July 31, 1925
Red was born July 31, 1925 in Stapleton, Nebraska. The second of eight children of Chet and Edith Barner. He graduated from Baker Rural High School in Stapleton, Nebraska in 1944.
After a brief stay in California, Red moved back to Stapleton in 1947. He married Leona Cash on June 21, 1948. They raised 6 kids; Jolleen, Don, Glenda, Teresa, Kyle & Trent.
Leona passed away in July, 2010 after 62 years of marriage. Red has lived 87 of his 89 years, 10 miles west of Stapleton on the family farm. As a self proclaimed “Old Sandhiller”, the Sandhills are his home.
Red loves farming and ranching, he still has a few cows yet today. In addition to farming and ranching, he had a few other occupations in order to make ends meet-corn shelling, shearing sheep and is still a licensed electrician. He believed in giving back as well as being active in his community. He was involved in many organizations, which include; School Board, Elk’s Club, Volunteer Fire Department, County Commissioner for 24 years and Logan County Fair Board President for 35 years, starting in 1953.
Rodeo was his first love. Red entered his first rodeo in 1944. The arena “fence” was made up of parked cars. His bareback horse made it out between two parked cars. He got his rigging back a week later.
Red competed regularly statewide, as well as out of state from 1944 through the mid 60’s. His regular events were: Bareback Bronc Riding, Bull Dogging (steer wrestling), Bull Riding and the Wild Horse Race.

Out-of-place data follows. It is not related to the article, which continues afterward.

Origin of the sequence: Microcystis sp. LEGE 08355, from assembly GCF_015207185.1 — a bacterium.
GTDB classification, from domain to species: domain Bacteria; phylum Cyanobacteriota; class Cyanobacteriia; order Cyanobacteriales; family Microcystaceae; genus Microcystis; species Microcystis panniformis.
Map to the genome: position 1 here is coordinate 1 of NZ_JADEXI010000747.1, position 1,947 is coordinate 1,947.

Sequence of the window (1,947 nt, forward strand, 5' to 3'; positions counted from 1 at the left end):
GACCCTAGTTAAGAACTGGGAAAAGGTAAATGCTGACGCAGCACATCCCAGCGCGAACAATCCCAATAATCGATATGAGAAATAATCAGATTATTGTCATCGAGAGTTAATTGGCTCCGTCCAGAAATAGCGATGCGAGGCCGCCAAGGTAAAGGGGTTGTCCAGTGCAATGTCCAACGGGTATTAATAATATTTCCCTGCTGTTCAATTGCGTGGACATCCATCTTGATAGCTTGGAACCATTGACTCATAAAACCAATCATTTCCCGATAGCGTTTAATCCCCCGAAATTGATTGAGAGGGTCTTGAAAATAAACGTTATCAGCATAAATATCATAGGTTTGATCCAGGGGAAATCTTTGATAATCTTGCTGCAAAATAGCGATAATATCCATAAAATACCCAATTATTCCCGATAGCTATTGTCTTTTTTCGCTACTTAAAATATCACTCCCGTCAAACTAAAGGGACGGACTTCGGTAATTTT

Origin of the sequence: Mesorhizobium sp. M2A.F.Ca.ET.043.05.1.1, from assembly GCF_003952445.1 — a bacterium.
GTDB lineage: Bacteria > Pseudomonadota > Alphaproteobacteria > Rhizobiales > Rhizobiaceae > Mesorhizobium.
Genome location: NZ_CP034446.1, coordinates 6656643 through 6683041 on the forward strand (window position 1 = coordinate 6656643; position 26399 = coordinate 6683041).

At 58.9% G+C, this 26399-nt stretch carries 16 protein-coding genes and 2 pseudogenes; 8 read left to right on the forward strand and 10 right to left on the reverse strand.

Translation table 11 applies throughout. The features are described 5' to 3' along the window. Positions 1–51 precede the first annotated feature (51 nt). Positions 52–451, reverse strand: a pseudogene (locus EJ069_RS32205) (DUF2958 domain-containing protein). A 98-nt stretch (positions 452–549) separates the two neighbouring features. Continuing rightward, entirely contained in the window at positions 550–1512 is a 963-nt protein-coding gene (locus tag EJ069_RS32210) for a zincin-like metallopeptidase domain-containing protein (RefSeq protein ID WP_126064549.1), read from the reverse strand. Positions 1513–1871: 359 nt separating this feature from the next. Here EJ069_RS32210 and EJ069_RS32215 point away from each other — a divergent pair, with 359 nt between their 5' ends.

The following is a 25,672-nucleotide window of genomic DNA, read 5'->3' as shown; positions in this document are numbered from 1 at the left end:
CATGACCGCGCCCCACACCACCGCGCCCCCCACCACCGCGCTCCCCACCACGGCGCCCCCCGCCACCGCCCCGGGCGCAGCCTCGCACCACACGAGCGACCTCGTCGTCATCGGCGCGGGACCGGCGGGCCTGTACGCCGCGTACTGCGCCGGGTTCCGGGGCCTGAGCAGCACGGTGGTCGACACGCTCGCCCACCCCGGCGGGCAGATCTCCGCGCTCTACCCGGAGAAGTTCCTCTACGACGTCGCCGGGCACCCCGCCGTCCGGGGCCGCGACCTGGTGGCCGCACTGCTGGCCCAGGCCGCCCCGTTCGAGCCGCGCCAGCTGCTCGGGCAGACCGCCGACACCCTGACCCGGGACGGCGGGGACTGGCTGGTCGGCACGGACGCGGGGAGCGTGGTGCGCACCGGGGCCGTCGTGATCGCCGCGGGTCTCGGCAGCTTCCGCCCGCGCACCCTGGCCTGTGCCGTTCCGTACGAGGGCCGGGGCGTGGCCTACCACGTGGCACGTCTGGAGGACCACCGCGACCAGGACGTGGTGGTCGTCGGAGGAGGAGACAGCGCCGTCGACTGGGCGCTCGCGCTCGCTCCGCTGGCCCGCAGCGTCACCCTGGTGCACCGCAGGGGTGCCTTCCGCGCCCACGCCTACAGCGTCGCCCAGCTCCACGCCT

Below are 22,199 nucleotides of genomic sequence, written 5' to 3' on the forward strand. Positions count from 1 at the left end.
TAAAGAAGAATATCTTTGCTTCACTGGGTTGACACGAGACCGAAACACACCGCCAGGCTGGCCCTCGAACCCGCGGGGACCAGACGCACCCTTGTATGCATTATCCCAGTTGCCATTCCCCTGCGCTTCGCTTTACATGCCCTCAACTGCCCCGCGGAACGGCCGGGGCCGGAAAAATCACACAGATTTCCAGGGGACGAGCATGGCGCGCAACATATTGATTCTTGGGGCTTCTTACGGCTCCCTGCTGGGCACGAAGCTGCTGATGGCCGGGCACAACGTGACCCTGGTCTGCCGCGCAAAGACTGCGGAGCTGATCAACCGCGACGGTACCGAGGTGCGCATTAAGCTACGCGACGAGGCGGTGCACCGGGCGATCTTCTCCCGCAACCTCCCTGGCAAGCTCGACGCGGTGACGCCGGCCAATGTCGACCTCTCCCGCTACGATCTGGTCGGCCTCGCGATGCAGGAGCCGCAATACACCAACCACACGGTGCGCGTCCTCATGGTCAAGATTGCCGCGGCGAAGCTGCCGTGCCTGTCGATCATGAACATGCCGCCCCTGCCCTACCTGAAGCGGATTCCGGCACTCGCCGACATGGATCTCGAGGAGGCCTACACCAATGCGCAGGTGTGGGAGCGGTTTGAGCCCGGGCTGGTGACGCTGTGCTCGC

Red won numerous events at numerous rodeos. He won the Nebraska Amateur Cowboy Association All Around Title in 1953, as well as the Bull Dogging title in 1952 or 1953. He then dusted off his bull rope and bareback rig for the first Old Timers rodeo in Hyannis in 1974. He continued to compete and place every year in the dogging at the Old Timers rodeo until 1977 when he hung it up for good after winning the Bull Dogging title with a time of 7 flat at the age of 52.
His sons Don and Kyle often joked-“how old do you think Dad was before you thought you could ‘take him’”? Kyle thought his dad was 75 and he was 37 before he stood a chance. At 5’ 6” in high heels, Red was one strong man. Kyle, as an 18 year old kid, was always amazed to watch his dad and Uncle Earl pull windmill leathers by hand-hand over hand.
Red trained most of his own dogging horses. As money was always tight, one of his favorite Dogging horses was acquired as a colt in a trade. He was given 3 colts, break 2 to ride and he could keep the 3rd.
To stay involved and promote the great sport of rodeo, Red helped produce rodeos throughout the state in the 60’s, 70’s, 80’s and early 90’s while working for a couple different stock contractors, doing everything from “flanking” to the Arena Director. He liked the interaction with the cowboys, but more importantly he liked the handling and the performance of the stock, mainly the bucking horses and bulls.
To this day, Red will not miss a rodeo in Stapleton or on TV.
Along with a wife and 6 kids, rodeo, farming and ranching in the Sandhills are and were his life.
Red is a true “Sandhills Cowboy”.